"How long can this situation continue? I mean in Bosnia, now we have Ban Ki-moon [the UN secretary general] apologizing 20 years after. Who will apologise for Syria in 20 years' time? How can we stay idle?"
A professor spends his off-time tracking the little things in life that bother us. Marc Abrahams, editor of the Annals of Improbable Research, tells us what poor parking, long waits in the doctor's office, and the controversial brussel sprout tell us about science.
This is SCIENCE FRIDAY, I'm Flora Lichtman, filling in for Ira Flatow today. The moon, it's our nearest neighbor, but we don't know much about where our companion came from. In the 1800s, Charles Darwin's son, Sir George Darwin, proposed that maybe the moon just popped off from the Earth when the Earth was spinning much faster than it is today.
A NASA spacecraft captured the clearest recording yet of what space sounds like inside Earth's radiation belts. Craig Kletzing, a professor of physics and astronomy at the University of Iowa, explains what causes these eerie chirping noises, and what we can learn from them.
Matthew Inman, creator of the humor site "The Oatmeal," led an online drive that raised over $1 million for a new museum to honor the inventor Nikola Tesla. Inman discusses how to build a successful crowdfunding campaign, and why Tesla is the greatest geek who ever lived.
In his new book Spillover writer David Quammen traces the evolution of Ebola, HIV and other diseases that moved from animals to humans. Quammen describes how scientists look for the reservoirs of the infectious agents, and what might be done to prevent the next pandemic.
Science Or Folklore? — The Old Farmer's Almanac predicts winter weather months in advance. Is that even scientifically possible? Meteorologist Jason Samenow, of The Washington Post's Capital Weather Gang, talks about the science and art of seasonal forecasting, and why even the pros at NOAA sometimes get it wrong.
The government recently announced a new plan to facilitate the development of solar energy projects on public land in six Western states. Lawrence Susskind, a professor of urban and environmental planning at MIT, explains what it means for the future of renewable energy.
In less than a month, the 2012 presidential election turned from an almost certain victory for President Obama to a neck-and-neck race. New York Times blogger and statistician Nate Silver and Princeton neuroscientist Sam Wang talk about making sense of the polls--and why not all votes are created equal.
Earlier this year, Twitter announced a new device and a policy of weeding out and removing offensive content from its site if a foreign government requested it.
Thursday, the company tweeted that it's done so for the first time — blocking a neo-Nazi group's account in Germany. Today, Twitter withheld another account — this one in Britain, belonging to a right-wing member of the European Parliament who tweeted support for discrimination against gays. Government officials are investigating both cases.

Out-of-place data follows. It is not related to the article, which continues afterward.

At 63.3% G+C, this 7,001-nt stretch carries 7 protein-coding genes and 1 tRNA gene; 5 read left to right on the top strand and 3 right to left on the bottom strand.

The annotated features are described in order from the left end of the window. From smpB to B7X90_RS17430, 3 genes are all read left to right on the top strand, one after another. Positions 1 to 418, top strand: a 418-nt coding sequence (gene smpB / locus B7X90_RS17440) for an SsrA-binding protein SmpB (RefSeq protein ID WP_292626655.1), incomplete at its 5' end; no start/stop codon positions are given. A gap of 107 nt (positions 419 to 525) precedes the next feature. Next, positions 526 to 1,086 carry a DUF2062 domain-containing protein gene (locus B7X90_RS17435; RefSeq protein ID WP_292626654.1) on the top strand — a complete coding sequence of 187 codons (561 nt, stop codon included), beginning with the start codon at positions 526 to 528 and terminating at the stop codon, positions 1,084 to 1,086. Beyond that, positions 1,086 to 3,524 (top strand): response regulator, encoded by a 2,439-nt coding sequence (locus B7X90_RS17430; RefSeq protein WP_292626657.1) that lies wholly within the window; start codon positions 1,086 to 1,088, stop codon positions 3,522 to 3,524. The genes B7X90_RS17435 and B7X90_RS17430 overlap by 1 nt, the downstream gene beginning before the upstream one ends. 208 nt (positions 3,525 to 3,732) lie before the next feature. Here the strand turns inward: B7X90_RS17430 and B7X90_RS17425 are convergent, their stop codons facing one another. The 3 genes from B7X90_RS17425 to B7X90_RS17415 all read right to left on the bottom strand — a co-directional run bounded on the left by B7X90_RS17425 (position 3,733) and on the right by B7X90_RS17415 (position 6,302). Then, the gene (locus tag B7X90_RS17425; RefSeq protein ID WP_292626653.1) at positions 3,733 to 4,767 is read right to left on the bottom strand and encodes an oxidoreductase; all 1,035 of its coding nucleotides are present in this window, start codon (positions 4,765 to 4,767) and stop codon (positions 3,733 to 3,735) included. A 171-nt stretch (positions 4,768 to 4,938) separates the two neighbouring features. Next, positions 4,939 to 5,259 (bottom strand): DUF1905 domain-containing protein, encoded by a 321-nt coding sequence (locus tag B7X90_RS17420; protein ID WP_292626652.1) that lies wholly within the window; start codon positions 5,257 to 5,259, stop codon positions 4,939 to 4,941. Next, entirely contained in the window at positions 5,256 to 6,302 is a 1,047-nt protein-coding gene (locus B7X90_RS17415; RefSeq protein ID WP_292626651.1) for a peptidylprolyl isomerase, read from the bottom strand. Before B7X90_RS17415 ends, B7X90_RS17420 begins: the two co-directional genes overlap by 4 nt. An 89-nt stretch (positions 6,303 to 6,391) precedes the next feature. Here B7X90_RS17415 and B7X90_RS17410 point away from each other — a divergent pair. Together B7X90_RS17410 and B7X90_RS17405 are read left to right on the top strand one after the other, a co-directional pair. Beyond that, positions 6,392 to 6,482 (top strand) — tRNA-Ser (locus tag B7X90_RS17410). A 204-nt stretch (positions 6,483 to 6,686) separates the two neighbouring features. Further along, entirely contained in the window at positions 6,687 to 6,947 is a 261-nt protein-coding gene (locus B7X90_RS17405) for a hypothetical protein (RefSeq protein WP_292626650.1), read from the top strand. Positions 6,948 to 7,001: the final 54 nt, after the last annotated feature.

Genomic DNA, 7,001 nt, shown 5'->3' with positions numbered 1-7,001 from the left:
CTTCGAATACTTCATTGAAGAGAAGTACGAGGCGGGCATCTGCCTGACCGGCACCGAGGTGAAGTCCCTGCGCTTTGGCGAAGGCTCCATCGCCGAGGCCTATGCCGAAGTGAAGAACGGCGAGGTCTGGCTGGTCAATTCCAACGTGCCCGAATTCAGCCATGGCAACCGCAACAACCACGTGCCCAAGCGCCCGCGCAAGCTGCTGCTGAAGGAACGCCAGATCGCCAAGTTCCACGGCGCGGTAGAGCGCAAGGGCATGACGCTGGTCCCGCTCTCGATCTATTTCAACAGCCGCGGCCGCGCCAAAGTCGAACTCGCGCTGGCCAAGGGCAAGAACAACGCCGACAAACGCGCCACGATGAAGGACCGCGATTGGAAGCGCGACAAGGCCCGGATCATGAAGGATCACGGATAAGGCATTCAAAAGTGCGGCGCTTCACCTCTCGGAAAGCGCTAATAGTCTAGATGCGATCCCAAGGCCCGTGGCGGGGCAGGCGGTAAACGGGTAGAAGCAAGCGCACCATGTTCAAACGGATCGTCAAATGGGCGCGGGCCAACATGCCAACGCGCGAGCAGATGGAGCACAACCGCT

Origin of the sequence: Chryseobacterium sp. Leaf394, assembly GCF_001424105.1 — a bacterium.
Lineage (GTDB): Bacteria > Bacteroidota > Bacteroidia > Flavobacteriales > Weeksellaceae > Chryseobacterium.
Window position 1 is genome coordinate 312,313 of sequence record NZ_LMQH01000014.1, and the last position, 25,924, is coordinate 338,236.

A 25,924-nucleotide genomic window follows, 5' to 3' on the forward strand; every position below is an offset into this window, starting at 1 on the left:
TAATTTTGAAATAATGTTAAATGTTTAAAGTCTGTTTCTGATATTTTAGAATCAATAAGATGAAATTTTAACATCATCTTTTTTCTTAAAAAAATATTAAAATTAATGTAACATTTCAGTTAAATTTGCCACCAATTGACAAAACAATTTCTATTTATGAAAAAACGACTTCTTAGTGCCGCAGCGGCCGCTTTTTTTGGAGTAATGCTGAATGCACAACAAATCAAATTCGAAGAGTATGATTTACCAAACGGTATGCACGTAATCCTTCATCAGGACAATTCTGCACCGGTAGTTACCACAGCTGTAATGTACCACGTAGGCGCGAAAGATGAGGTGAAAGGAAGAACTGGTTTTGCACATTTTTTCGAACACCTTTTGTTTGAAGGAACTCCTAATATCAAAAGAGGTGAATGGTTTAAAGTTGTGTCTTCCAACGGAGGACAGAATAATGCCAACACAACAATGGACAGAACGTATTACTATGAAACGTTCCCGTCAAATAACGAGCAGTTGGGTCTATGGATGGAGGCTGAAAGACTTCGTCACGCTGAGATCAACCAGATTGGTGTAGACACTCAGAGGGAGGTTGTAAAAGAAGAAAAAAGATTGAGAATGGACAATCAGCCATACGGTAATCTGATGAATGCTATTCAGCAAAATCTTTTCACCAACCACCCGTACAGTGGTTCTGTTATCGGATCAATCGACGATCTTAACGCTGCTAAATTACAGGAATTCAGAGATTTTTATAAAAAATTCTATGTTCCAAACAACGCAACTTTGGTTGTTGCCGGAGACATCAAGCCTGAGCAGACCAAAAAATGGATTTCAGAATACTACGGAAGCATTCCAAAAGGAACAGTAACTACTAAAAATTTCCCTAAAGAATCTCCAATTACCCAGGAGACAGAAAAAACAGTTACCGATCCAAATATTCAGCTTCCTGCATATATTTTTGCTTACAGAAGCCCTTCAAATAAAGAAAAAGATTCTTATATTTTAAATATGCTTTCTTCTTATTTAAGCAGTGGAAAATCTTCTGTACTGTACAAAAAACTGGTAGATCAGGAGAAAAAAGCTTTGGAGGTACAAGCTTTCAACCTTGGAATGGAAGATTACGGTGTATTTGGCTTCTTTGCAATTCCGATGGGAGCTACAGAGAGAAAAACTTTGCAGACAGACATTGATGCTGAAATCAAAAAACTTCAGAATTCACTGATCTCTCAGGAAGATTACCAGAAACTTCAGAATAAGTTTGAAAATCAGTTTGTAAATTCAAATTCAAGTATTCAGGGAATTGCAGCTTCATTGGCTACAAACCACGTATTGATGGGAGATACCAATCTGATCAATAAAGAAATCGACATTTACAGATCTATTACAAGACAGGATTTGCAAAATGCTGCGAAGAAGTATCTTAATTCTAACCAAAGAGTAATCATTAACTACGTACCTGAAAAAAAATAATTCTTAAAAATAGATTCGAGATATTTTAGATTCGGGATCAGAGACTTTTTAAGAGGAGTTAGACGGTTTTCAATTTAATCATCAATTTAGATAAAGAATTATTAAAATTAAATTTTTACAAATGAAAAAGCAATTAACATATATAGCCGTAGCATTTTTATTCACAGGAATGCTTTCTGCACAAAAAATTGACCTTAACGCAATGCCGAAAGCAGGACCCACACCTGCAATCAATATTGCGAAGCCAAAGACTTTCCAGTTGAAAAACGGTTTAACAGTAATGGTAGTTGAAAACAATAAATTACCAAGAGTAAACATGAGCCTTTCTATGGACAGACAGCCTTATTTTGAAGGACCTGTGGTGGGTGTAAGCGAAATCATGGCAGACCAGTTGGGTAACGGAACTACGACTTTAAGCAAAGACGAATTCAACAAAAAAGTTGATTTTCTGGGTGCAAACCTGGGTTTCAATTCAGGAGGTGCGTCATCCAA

It's not just nutritionists who have a problem with sugar these days, so does organized labor. The AFL-CIO is calling for a boycott of one the country's biggest sugar producers, the American Crystal Sugar Company, based in Moorhead, Minn.
Kellie Martin and Ethan Erickson in I Married Who?
Credit Steffan Hill / Hallmark Channel
Adrian Pasdar and Amy Huberman in Chasing Leprechauns.
Credit Alexx Henry Studios / Hallmark Channel
Wisecracking Friend, Rough-Edged Dude, Helping Moppet, Straitlaced Lady, Wisecracking Friend in A Taste Of Romance. (Technically Rockmond Dunbar, James Patrick Stuart, Bailee Madison, Teri Polo and Romy Rosemont.
Credit Alexx Henry / Hallmark Channel
Bradley Snedeker is the actual name of this actor in I Married Who? He plays Kellie Martin's fiance. He is getting The Pullman, and you can tell from this photo. (See how he's on his phone all the time?)
President Obama and Governor Romney have discussed the middle class a great deal during the debates, but the candidates haven't spent nearly as much time talking about the poor. To get a read on the state of poverty in America, host Michel Martin talks with Irwin Redlener, of the Children's Health Fund and Timothy Noah, a columnist for The New Republic.
Tell Me More host Michel Martin and editor Ammad Omar open up the mailbag to see what listeners have to say. This week, the program's Twitter feed lit up when rapper Lupe Fiasco talked about why he's a big Johnny Cash fan.
The Mormon church recently lowered the age at which members can start serving their missions. The minimum age for women used to be age 21, now it's 19. That may not sound like a big difference, but the change has been hailed as a 'giant leap' by Mormon bloggers. Host Michel Martin looks at what the decision will mean for young women with Joanna Brooks, author of The Book of Mormon Girl, and Emily Jensen of Deseret News.
Originally published on Fri October 19, 2012 12:03 pm
In theBarbershop, the guys discuss President Obama and Mitt Romney's comedic commentary at a famed dinner Thursday night. Host Michel Martin is joined by writer Jimi Izrael; civil rights attorney Arsalan Iftikhar; National Review columnist Mario Loyola and health care consultant Neil Minkoff.
Civil rights attorney Arsalan Iftikhar regularly offers his thoughts about sports, politics and pop culture in Tell Me More's Barbershop roundtable. For the occasional series In Your Ear, Iftikhar shares his thoughts on the songs that make him dance and keep him happy, including Public Enemy's "He Got Game."
Originally published on Fri October 19, 2012 1:43 pm
During a televised debate Thursday on Chicago's WTTW, Rep. Joe Walsh (R-Ill.) reiterated his opposition to abortion in any circumstance. It's similar to the Republican Party's national platform, which doesn't have any exceptions for abortion in the case of rape or incest. Walsh is taking it a step further — banning abortion to save the life of the mother.